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Congress Considers National Menu Nutrition Disclosure Standard for Chain Restaurants

Newsletter - Hospitalitas

Before Congress adjourned on August 7, key committees in the House of Representatives and the Senate inserted into controversial health care reform legislation identical language that would establish national menu labeling standards for chain restaurants (defined as restaurants with 20 or more locations). The menu labeling language in the pending health reform legislation (H.R. 3200 in the House; bill unnumbered in the Senate) is a modified version of legislation supported by the restaurant industry-backed Coalition for Responsible Nutrition Information (CRNI), called the Labeling Education and Nutrition (LEAN) Act. The modified version of the LEAN Act is a product of bipartisan negotiations between, on one hand, advocates of more detailed nutrition disclosure by chain restaurants and, on the other, lawmakers who agreed with the restaurant industry’s approach to the issue.

To become law, the legislation will have to be passed on the House and Senate floors in identical form before being presented to President Obama for signature. However, because the outcome of health care legislation in the current session of the 111th Congress is highly uncertain, the compromise menu labeling provisions could instead be considered in the House and Senate as a “free-standing” bill. While the political environment appears ripe for congressional enactment of the menu labeling compromise, the final outcome will still largely depend on the congressional calendar and competing legislative priorities in the current session of Congress.

Compromise Legislation

The compromise legislation is an outcome of efforts by chain restaurants to combat an increase in state and municipal laws mandating the disclosure of food nutrition information to consumers as a way to promote health and reduce obesity. The restaurant industry has taken the position that such state and local mandates impair interstate commerce and violate the First Amendment right to commercial speech. However, in 2008, the restaurant industry lost a major legal battle against state and municipal laws mandating nutrition information disclosure on menus. In New York State Restaurant Association v. New York Board of Health (545 F. Supp 2d. 363, S.D.N.Y. 2008), the federal district court ruled that while the Nutrition Labeling and Education Act (NLEA) of 1990 preempted state and local governments from regulating nutritional claims made by restaurants, it did not preempt them from mandating nutrition information disclosure on printed menus and menu boards. The district court’s ruling was subsequently affirmed by the U.S. Court of Appeals for the Second Circuit on February 17, 2009.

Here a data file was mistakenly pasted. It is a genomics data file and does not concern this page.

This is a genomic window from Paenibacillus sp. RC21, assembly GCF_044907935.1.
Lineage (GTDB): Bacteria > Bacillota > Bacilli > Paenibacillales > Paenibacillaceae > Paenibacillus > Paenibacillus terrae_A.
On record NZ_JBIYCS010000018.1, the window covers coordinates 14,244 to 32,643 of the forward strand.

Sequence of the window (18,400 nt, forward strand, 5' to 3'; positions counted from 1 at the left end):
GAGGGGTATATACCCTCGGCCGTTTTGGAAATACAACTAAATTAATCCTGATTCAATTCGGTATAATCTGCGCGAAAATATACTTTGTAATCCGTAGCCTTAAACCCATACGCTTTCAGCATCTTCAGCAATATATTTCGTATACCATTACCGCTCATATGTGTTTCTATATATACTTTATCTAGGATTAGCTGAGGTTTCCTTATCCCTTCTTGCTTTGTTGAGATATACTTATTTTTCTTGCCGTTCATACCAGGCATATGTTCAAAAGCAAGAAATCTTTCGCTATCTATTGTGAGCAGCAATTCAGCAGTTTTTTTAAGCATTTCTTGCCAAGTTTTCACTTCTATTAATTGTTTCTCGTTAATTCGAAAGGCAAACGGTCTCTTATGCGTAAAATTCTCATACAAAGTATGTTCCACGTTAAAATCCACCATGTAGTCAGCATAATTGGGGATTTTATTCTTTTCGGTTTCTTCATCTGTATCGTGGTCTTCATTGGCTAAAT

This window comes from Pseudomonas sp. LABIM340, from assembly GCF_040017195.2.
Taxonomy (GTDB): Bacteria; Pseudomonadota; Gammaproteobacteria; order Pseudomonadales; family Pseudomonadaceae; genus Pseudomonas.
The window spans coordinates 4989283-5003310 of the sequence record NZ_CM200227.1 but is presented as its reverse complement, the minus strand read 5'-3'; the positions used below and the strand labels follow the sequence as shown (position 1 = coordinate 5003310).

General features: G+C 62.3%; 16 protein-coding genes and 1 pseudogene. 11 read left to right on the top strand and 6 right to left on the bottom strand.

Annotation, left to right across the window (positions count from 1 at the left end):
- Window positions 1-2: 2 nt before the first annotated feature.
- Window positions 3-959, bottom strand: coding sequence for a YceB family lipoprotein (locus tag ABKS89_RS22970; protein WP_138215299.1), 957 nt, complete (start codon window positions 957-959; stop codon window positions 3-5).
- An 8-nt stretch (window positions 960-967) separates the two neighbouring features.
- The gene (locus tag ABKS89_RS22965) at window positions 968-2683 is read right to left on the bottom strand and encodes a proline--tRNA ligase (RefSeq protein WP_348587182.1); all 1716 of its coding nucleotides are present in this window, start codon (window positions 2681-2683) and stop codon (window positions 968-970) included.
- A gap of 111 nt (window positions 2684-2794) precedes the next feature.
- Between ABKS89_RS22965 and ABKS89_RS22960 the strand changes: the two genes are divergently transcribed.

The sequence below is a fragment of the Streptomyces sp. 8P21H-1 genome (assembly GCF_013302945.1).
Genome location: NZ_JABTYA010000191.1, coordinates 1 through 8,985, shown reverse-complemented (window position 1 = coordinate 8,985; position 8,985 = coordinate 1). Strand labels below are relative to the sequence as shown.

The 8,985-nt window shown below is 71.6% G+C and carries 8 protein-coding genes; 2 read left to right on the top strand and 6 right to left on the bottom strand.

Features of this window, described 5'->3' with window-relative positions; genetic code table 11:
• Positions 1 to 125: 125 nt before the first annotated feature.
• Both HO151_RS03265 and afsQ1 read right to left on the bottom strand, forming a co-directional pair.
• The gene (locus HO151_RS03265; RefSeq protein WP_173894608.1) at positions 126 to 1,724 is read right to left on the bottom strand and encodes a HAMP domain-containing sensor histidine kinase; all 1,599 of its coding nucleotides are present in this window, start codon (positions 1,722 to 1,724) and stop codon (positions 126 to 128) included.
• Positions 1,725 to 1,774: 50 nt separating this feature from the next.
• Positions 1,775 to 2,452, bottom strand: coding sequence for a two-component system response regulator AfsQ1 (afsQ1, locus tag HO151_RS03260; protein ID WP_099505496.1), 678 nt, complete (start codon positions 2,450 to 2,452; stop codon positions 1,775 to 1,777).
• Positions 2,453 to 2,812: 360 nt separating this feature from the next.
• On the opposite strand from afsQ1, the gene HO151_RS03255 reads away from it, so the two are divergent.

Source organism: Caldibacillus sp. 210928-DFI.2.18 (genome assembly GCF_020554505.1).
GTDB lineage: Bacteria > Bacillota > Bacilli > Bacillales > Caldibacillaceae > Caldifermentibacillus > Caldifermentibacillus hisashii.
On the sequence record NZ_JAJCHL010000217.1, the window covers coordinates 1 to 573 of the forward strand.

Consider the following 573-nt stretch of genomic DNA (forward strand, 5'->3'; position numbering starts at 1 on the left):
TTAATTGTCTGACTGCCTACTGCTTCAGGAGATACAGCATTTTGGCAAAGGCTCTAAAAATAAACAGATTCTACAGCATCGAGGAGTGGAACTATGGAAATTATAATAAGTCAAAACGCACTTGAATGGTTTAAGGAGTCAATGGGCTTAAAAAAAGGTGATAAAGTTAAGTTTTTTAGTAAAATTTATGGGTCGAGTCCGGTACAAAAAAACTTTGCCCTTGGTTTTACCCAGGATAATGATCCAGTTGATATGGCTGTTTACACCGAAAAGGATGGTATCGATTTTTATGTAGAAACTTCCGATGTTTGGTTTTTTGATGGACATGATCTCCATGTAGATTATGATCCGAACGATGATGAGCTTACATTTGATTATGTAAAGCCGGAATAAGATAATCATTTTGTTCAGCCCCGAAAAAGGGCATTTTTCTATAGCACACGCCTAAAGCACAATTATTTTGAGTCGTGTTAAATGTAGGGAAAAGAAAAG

Faced with the prospect of dealing with multiple nutrition disclosure laws in multiple state and municipal jurisdictions, the National Restaurant Association (NRA) helped form CRNI. CRNI successfully sought support in Congress for the LEAN Act, which would establish national nutrition labeling standards for the chain restaurant industry and preempt state and local regulation in this area. The compromise menu labeling provisions in the House and Senate health reform legislation contain two key objectives sought by the Coalition in the LEAN Act: (1) to only require the printing of caloric information on menus and menu boards (as opposed to the full litany of nutritional information required by NLEA) and (2) the preemption of state and municipal regulations that conflict with national labeling standards.

Key Elements